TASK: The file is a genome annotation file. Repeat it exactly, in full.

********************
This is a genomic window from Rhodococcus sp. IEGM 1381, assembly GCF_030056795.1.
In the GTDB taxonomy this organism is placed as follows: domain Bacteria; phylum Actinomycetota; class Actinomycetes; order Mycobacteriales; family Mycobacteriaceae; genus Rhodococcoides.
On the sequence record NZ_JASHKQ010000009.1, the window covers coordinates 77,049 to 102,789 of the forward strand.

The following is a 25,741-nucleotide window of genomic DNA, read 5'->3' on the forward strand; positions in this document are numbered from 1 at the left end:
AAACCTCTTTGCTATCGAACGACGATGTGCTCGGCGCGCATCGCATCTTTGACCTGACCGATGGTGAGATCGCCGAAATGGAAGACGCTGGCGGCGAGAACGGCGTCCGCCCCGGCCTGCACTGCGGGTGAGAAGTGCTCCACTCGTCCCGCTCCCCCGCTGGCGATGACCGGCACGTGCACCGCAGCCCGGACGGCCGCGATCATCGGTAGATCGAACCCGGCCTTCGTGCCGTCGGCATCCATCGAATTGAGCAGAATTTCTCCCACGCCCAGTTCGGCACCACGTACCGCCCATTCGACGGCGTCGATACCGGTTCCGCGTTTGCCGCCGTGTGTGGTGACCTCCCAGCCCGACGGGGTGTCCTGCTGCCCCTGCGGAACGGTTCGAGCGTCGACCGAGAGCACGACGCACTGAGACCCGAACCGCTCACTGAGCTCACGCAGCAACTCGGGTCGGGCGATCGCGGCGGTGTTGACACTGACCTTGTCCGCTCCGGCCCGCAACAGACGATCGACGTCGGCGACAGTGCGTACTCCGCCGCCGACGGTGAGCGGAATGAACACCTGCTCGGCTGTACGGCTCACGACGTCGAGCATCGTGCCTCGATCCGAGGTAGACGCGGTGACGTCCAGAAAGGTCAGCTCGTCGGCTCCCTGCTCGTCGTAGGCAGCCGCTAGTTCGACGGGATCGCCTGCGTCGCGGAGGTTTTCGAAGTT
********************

This is a genomic window from Rhodococcus sp. IEGM 1381, assembly GCF_030056795.1.
In the GTDB taxonomy this organism is placed as follows: domain Bacteria; phylum Actinomycetota; class Actinomycetes; order Mycobacteriales; family Mycobacteriaceae; genus Rhodococcoides.
On the sequence record NZ_JASHKQ010000009.1, the window covers coordinates 77,049 to 102,789 of the forward strand.

The following is a 25,741-nucleotide window of genomic DNA, read 5'->3' on the forward strand; positions in this document are numbered from 1 at the left end:
AAACCTCTTTGCTATCGAACGACGATGTGCTCGGCGCGCATCGCATCTTTGACCTGACCGATGGTGAGATCGCCGAAATGGAAGACGCTGGCGGCGAGAACGGCGTCCGCCCCGGCCTGCACTGCGGGTGAGAAGTGCTCCACTCGTCCCGCTCCCCCGCTGGCGATGACCGGCACGTGCACCGCAGCCCGGACGGCCGCGATCATCGGTAGATCGAACCCGGCCTTCGTGCCGTCGGCATCCATCGAATTGAGCAGAATTTCTCCCACGCCCAGTTCGGCACCACGTACCGCCCATTCGACGGCGTCGATACCGGTTCCGCGTTTGCCGCCGTGTGTGGTGACCTCCCAGCCCGACGGGGTGTCCTGCTGCCCCTGCGGAACGGTTCGAGCGTCGACCGAGAGCACGACGCACTGAGACCCGAACCGCTCACTGAGCTCACGCAGCAACTCGGGTCGGGCGATCGCGGCGGTGTTGACACTGACCTTGTCCGCTCCGGCCCGCAACAGACGATCGACGTCGGCGACAGTGCGTACTCCGCCGCCGACGGTGAGCGGAATGAACACCTGCTCGGCTGTACGGCTCACGACGTCGAGCATCGTGCCTCGATCCGAGGTAGACGCGGTGACGTCCAGAAAGGTCAGCTCGTCGGCTCCCTGCTCGTCGTAGGCAGCCGCTAGTTCGACGGGATCGCCTGCGTCGCGGAGGTTTTCGAAGTT